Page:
It has been an exciting year so far, with numerous bouts of volatility as US nominal and real yields rose sharply amid expansionary US fiscal policy and strengthening macro data. Excess liquidity has flamed fears of rapidly rising inflation. The initial repricing in inflation expectations was positive for risk assets, as it accompanied better growth prospects, but the expectation of earlier Fed hikes quickly reversed EM asset price performance. Policy makers had to deal with various political, exchange rate, and fiscal fires, with Brazil and Russia opting to hike rates in the face of FX weakness, while Turkey’s central bank governor got the boot. The 1.75% level on the UST 10-year yield seemed to be the tipping point, as rates have eased off that level to flatten the yield curve and reignite risk appetite.
During March and April, the Fed successfully placated fears of earlier policy normalisation, despite US inflation jumping to 4.2% y/y – the highest rate since 2008. While much of this was due to base effect distortions when WTI traded negative last year, the inflationists currently have a lot of ammunition in the debate. Commodity prices are roaring, breakeven inflation is rising unabatedly, and stimulus cheques are being spent, albeit much of this on Wall Street rather than Main Street.
In SA, markets were fired up about imminent SARB rate hikes, but the March MPC meeting and the SARB’s Monetary Policy Review poured cold water on the idea of pre-emptive tightening. Alongside downside surprises in consumer price inflation, the rand roared ahead of the EM pack. Who would have thought that the ZAR – which is usually the high-beta EM play – would be up 3.5% year-to-date and the top performer of the major emerging market currencies? Better fiscal data, the booming terms of trade, and upward revisions to SA GDP growth forecasts should help to lift confidence despite renewed fears of load shedding and the dreaded third wave.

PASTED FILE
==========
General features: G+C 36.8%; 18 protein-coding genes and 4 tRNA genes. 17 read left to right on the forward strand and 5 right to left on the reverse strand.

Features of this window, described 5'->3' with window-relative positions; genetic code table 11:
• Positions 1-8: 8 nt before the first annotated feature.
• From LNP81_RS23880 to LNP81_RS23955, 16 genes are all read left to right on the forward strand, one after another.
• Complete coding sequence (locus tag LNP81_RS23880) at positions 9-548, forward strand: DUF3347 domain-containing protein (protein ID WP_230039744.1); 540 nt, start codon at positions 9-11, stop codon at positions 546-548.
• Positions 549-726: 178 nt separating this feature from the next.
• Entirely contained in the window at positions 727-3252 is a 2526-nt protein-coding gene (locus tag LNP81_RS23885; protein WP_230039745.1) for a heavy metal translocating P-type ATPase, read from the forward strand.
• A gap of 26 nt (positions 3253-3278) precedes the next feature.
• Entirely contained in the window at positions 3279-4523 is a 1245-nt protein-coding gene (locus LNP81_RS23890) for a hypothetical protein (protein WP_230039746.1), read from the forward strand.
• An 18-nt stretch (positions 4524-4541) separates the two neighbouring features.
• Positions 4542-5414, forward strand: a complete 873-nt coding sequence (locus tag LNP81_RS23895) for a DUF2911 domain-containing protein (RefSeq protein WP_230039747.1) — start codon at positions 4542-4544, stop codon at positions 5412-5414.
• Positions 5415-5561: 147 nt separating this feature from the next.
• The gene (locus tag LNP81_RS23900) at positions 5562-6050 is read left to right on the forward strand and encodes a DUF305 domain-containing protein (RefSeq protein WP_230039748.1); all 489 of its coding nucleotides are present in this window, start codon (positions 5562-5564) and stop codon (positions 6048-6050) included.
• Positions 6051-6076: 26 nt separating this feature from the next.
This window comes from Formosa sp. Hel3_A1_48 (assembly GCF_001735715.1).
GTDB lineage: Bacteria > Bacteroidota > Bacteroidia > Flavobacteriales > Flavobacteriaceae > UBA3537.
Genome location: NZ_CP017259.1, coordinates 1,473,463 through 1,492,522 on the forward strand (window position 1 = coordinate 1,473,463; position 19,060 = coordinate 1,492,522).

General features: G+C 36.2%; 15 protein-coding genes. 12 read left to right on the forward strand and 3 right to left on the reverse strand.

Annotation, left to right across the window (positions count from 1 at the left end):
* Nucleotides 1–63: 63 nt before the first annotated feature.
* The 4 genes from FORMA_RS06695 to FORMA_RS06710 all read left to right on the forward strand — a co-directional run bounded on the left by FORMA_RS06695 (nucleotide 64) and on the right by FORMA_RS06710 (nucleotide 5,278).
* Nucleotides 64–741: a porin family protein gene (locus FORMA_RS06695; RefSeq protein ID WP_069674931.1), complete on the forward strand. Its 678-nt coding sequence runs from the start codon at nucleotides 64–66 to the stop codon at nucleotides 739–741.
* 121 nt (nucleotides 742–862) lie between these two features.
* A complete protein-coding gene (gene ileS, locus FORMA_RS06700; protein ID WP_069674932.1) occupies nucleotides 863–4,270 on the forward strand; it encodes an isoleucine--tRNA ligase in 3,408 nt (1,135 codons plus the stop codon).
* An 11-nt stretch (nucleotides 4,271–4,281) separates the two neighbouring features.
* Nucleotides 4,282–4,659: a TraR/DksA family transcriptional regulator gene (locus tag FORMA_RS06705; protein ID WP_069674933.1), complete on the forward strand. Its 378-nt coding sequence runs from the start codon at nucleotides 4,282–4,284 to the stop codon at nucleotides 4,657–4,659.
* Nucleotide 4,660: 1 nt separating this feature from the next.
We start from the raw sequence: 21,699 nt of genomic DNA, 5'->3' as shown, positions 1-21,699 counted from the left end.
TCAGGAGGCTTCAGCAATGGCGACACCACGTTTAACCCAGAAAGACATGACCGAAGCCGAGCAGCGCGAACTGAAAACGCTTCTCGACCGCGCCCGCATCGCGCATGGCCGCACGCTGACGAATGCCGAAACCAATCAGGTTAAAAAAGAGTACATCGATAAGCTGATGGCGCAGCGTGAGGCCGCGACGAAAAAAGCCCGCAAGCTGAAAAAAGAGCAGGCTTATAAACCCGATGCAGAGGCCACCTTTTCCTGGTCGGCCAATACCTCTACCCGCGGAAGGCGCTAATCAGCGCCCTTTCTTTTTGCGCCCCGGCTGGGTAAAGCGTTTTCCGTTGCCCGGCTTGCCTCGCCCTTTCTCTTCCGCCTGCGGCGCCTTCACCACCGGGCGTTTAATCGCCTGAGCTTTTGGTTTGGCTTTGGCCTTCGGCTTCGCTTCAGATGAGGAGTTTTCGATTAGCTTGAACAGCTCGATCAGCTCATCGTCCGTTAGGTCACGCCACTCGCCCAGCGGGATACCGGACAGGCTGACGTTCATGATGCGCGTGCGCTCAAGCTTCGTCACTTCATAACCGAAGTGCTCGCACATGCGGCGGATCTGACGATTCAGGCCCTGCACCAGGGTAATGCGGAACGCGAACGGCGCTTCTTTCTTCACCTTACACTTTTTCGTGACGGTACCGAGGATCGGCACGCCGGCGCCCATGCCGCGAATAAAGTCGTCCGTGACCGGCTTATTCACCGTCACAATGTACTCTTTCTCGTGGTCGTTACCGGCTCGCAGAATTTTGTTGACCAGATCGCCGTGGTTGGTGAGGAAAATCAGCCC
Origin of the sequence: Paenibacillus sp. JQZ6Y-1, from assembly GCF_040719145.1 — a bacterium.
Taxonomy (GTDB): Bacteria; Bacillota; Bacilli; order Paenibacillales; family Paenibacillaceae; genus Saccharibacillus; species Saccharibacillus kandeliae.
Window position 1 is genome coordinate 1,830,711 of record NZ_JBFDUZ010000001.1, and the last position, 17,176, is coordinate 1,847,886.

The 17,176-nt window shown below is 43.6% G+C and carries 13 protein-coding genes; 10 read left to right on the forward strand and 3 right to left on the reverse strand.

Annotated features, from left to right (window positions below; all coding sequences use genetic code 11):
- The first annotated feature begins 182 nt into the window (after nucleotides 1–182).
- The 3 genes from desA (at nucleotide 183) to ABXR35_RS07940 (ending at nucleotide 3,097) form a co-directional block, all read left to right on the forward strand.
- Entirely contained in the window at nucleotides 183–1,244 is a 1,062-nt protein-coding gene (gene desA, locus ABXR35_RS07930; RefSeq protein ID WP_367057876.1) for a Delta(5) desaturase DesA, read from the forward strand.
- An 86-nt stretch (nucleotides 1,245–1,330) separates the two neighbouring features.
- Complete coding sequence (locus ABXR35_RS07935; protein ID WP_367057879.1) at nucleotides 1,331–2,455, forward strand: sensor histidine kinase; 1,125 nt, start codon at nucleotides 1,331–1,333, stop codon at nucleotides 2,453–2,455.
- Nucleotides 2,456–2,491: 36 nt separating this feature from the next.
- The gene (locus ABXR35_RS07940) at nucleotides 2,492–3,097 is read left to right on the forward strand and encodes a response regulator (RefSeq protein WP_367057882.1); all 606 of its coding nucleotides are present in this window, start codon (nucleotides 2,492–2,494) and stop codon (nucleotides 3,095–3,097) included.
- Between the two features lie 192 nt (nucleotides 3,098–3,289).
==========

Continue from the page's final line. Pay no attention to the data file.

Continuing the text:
The stronger rand has certainly taken the edge of nascent inflation fears, but the SARB and investors, remain vigilant, as always. While the jury is still out on the inflation/deflation debate, given the risk of global overheating, it pays to be nimble and liquid.
- Level 2 B-BBEE contributor
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